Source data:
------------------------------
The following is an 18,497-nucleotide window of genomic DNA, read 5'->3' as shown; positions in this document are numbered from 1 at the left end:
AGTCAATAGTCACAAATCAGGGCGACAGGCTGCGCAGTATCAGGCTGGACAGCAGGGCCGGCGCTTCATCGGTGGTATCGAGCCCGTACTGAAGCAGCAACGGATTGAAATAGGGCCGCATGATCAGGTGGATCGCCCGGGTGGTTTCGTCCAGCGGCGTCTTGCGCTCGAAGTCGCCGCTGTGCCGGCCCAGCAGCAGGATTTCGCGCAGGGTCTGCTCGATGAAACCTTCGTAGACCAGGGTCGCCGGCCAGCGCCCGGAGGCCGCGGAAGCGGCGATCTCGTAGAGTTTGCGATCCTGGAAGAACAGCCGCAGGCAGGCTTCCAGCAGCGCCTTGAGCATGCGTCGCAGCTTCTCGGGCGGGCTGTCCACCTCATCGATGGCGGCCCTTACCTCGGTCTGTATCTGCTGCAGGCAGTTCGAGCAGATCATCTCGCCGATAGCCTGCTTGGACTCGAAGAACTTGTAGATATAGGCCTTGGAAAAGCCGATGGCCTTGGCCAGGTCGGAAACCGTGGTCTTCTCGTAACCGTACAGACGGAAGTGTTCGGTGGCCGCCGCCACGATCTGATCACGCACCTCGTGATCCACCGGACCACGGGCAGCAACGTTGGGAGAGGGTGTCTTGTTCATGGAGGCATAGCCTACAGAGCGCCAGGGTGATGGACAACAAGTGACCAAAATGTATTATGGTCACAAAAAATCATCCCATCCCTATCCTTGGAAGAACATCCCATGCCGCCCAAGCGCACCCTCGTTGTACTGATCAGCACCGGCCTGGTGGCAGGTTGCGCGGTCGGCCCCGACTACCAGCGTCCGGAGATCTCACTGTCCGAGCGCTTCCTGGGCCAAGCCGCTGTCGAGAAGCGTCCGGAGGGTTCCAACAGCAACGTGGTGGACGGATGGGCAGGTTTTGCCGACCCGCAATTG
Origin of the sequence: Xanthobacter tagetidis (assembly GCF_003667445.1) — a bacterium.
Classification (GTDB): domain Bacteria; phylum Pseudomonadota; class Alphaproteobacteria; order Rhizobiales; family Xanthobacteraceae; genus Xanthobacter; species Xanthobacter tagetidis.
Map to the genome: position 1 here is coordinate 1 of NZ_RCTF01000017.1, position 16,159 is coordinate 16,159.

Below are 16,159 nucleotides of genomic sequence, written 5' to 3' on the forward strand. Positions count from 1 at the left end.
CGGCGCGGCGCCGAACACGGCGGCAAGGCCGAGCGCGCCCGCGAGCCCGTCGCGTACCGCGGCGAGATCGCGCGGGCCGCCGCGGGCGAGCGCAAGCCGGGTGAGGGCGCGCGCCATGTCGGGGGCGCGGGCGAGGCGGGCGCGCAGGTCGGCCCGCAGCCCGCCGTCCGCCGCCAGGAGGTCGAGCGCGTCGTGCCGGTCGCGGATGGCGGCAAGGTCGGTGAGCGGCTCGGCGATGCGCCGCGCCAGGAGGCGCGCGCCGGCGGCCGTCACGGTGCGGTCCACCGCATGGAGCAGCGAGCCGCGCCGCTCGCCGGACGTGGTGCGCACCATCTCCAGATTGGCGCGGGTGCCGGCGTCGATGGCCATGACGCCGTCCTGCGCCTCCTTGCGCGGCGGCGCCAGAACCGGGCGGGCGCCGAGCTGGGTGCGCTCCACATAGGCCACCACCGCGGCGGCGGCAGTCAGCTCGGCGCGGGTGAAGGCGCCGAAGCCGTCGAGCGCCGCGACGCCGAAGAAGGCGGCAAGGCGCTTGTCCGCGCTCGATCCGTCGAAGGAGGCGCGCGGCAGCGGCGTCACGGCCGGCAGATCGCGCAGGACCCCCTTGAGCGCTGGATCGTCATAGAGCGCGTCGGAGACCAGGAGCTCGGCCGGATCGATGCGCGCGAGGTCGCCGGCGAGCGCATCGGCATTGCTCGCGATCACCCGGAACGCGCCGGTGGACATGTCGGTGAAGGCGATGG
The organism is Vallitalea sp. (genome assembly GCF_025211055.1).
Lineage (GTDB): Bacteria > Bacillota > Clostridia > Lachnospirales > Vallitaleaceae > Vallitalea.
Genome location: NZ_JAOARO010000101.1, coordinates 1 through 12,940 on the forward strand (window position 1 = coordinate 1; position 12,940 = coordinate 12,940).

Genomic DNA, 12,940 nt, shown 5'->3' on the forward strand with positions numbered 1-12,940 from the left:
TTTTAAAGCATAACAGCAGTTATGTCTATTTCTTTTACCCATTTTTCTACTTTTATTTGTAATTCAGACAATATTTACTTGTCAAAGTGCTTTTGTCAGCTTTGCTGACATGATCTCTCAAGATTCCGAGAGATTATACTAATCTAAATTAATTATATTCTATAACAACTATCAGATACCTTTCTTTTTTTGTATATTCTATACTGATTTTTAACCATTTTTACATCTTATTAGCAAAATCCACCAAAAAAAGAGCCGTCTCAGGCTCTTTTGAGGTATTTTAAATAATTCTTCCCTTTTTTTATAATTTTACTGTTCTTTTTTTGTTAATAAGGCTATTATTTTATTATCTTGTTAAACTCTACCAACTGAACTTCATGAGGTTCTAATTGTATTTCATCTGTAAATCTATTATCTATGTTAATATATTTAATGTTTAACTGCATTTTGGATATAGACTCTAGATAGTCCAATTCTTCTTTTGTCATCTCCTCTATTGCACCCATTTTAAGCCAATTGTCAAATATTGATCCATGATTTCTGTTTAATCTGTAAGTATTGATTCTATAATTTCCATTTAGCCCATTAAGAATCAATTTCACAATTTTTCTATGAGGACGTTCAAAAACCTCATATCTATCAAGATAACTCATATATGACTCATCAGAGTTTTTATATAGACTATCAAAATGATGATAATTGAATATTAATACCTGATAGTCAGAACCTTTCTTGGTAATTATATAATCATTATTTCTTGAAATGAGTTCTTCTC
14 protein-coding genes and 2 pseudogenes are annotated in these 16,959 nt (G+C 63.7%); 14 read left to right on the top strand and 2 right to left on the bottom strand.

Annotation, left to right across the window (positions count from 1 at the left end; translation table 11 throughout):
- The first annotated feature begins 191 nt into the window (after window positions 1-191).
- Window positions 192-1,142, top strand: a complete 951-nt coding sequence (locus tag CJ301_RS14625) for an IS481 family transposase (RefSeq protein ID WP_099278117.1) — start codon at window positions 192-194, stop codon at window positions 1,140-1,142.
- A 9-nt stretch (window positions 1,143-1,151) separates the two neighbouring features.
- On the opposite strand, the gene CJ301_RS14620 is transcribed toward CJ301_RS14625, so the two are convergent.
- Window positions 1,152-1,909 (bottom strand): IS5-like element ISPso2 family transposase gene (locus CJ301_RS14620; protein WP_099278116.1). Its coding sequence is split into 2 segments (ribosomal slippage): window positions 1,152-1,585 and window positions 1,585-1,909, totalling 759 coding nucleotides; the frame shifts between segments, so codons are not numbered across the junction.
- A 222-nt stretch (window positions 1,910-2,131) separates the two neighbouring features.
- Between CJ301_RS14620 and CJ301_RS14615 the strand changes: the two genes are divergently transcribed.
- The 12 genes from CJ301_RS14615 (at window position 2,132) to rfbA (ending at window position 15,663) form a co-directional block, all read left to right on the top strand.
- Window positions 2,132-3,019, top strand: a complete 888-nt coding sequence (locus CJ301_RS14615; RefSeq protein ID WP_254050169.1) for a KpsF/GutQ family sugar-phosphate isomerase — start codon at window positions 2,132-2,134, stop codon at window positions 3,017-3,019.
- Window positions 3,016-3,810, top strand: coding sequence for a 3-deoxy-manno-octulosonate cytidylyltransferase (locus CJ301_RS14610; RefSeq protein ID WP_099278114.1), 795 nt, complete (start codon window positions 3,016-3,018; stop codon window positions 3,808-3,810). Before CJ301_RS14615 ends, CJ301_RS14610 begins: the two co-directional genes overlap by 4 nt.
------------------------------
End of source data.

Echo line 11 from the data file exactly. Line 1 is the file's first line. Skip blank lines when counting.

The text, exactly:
Genomic DNA, 12,940 nt, shown 5'->3' on the forward strand with positions numbered 1-12,940 from the left: